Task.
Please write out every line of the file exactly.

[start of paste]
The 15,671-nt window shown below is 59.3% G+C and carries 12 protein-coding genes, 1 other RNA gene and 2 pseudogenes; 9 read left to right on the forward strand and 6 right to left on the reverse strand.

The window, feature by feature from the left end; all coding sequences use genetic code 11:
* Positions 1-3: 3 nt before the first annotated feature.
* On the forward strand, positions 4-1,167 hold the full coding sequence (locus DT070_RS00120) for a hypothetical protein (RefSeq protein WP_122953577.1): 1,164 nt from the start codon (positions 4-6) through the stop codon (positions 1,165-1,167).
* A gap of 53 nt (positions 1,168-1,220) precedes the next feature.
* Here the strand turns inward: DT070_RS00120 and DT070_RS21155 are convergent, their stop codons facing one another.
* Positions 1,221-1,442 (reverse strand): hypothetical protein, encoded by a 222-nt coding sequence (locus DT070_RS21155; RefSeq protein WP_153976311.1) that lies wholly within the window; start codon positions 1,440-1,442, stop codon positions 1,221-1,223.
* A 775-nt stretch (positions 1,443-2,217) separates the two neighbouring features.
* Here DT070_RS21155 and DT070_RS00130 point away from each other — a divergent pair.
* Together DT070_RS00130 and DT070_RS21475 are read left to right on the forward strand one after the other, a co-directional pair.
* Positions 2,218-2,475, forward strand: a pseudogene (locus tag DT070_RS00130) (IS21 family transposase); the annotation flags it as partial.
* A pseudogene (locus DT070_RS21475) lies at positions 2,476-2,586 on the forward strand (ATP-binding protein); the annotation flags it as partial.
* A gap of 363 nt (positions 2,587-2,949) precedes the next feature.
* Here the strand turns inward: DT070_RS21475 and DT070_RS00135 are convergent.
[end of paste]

The 15,671-nt window shown below is 59.3% G+C and carries 12 protein-coding genes, 1 other RNA gene and 2 pseudogenes; 9 read left to right on the forward strand and 6 right to left on the reverse strand.

The window, feature by feature from the left end; all coding sequences use genetic code 11:
* Positions 1-3: 3 nt before the first annotated feature.
* On the forward strand, positions 4-1,167 hold the full coding sequence (locus DT070_RS00120) for a hypothetical protein (RefSeq protein WP_122953577.1): 1,164 nt from the start codon (positions 4-6) through the stop codon (positions 1,165-1,167).
* A gap of 53 nt (positions 1,168-1,220) precedes the next feature.
* Here the strand turns inward: DT070_RS00120 and DT070_RS21155 are convergent, their stop codons facing one another.
* Positions 1,221-1,442 (reverse strand): hypothetical protein, encoded by a 222-nt coding sequence (locus DT070_RS21155; RefSeq protein WP_153976311.1) that lies wholly within the window; start codon positions 1,440-1,442, stop codon positions 1,221-1,223.
* A 775-nt stretch (positions 1,443-2,217) separates the two neighbouring features.
* Here DT070_RS21155 and DT070_RS00130 point away from each other — a divergent pair.
* Together DT070_RS00130 and DT070_RS21475 are read left to right on the forward strand one after the other, a co-directional pair.
* Positions 2,218-2,475, forward strand: a pseudogene (locus tag DT070_RS00130) (IS21 family transposase); the annotation flags it as partial.
* A pseudogene (locus DT070_RS21475) lies at positions 2,476-2,586 on the forward strand (ATP-binding protein); the annotation flags it as partial.
* A gap of 363 nt (positions 2,587-2,949) precedes the next feature.
* Here the strand turns inward: DT070_RS21475 and DT070_RS00135 are convergent.